On Carrie Mae Weems

February 27, 2020
February 27, 2020 inkmagazine

On Carrie Mae Weems

Written by Tatyana Bailey

Photography may be among one of the most common, accessible forms of art today. With the popularity of social media apps like Instagram and Snapchat, it seems that just about everyone is a “photographer”. On one hand, it’s exciting that photography has become a part of the lives of many, even just as a casual hobby or pastime, but on the other hand it seems that with today’s abundance of photography, many practicing and hard working photographic artists are unrecognized for the work that they do. Obviously not everyone can name a practicing painter or sculptor off the top of their head either; however, for an art form so integrated into our society, I would encourage more individuals to take an interest in the work of contemporary photographers.

         It’s no secret that the most recognized photographers throughout history are often heterosexual, white, men, but even then, most people can’t name more than a few. One can only imagine how difficult it is for a woman, especially a Black, or woman of color, to make a name for herself. Throughout the history of photography, there have been several incredible photographers who are Black, but, due to both sexist and racist archival practices, their work has been lost to time. One would think this would be an issue of the past, but that’s simply not the case. Even in more recent times, archival practices for the work of women are not up to par with that of their male counterparts. It’s a truth that is both shocking and heartbreaking, and only emphasizes why one should familiarize themselves with the work of contemporary, women photographers if they’re interested in photography as a medium.

         There are many remarkable women I could go on and on about, whose work inspires me every day, both as a people and as artists. However, one artist who has always held a special place in my heart is Carrie Mae Weems. Weems’ work goes beyond the traditional photographic practice by incorporating text, fabric, audio, digital images, installation, and video. Despite her artistic career beginning in the early 1980s, the discourse explored within her works remains relevant in today’s climate. Her work serves as an exploration of sexism and cultural identity, and their intersection with familial relationships, memory, politics, and power dynamics. She specifically aims to showcase the Black community, Black women in particular, to combat their constant exclusion from popular media. She not only uses her work to communicate her own personal narrative,  but also to create a space that gives a chance for other Black women to have a voice. In fact, her work is said to have played a big part in creating a generation of women artists who are concerned with taking back the power to represent themselves artistically. Her influence goes beyond that of the fine art world, she is said to have influenced the videos of Beyoncé’s “Lemonade,” appears in Spike Lee’s, original Netflix series, “She’s Gotta Have It”, is referenced in a song by, rapper, Black Thought, and her image entitled “Portrait of a Woman Who Has Fallen From Grace” appears as the cover of the poetry book “There Are More Beautiful Things than Beyoncé” by Morgan Parker.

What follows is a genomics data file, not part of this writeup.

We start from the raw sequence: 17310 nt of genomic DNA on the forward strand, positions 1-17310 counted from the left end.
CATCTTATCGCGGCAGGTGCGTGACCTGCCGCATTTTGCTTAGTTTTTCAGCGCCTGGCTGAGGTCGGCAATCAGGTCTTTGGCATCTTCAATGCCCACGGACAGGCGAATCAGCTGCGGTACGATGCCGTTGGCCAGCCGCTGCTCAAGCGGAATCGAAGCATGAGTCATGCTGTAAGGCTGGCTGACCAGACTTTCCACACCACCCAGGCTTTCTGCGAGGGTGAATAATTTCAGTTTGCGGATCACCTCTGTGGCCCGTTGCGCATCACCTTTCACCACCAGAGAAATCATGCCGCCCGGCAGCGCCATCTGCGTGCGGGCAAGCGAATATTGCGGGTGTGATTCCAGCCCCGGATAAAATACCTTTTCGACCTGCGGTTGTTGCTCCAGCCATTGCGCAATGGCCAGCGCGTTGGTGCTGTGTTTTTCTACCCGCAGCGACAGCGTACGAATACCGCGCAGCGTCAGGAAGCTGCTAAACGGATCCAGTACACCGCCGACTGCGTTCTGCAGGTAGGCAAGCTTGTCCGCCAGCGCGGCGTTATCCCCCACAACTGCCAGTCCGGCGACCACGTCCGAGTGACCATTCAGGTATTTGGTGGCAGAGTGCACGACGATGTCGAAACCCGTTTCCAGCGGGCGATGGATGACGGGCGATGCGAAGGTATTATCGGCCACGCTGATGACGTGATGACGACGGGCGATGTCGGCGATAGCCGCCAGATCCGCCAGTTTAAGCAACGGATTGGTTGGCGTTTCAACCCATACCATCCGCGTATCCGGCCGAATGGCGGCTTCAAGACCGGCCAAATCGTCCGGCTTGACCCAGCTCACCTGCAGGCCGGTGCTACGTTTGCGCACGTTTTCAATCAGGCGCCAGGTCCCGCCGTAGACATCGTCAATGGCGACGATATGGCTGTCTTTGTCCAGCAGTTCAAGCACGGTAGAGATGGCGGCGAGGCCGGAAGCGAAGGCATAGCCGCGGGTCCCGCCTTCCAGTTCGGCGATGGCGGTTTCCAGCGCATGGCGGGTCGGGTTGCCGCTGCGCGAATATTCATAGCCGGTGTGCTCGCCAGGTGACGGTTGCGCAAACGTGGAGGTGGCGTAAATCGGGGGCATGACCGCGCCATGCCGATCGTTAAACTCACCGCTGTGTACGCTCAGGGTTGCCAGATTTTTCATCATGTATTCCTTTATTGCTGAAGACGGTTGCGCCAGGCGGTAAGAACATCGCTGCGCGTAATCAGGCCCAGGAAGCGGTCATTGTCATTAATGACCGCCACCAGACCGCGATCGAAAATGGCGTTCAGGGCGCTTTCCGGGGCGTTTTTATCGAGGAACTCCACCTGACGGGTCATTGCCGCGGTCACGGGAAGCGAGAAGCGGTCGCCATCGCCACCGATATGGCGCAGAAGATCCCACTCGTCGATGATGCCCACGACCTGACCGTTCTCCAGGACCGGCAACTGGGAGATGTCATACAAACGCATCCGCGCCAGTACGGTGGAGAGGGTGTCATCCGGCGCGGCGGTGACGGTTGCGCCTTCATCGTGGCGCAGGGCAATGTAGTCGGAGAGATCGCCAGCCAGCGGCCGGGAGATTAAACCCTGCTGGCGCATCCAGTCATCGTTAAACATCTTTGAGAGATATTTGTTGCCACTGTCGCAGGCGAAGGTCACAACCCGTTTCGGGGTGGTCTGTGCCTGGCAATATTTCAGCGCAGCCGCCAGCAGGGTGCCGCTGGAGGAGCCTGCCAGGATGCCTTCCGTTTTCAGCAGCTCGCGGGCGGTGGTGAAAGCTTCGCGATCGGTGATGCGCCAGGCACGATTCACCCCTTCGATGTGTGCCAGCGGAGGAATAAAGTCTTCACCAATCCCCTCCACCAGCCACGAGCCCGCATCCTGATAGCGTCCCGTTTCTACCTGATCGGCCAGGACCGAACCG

While Weems’ work is unique for the way it highlights the experience of women in the Black community, it does it in a way that is accessible and often relevant to women stemming from all different backgrounds. For example, in what might be her most recognized series, “The Kitchen Table Series” (1990), Weems explores the complex relationships in a woman’s life utilizing fictional lovers, friends, and family. The images are based around a kitchen table which raises a discussion of domesticity and gender roles; while these images don’t directly discuss race politics, Weems acknowledged in an interview with W Magazine: 

Most work that’s made by black artists is about blackness. Unlike work that’s made by white artists, which is assumed to be universal at its core. I really sort of claimed the same space, and I think the work in many ways is universal at its core, but we can certainly also use it to talk about the position of black representation.

While not all of Weems’ work is as open to the interpretation of meaning, like “The Kitchen Table Series”, it all exhibits the same level of complexity and depth. It’s no wonder that she has become such an inspiration to creators everywhere. It’s women like Weems who inspire me to continue to pursue photography as a means of expression and discussion, and I can only hope that her work, among others, can do the same for those who are interested in photography.

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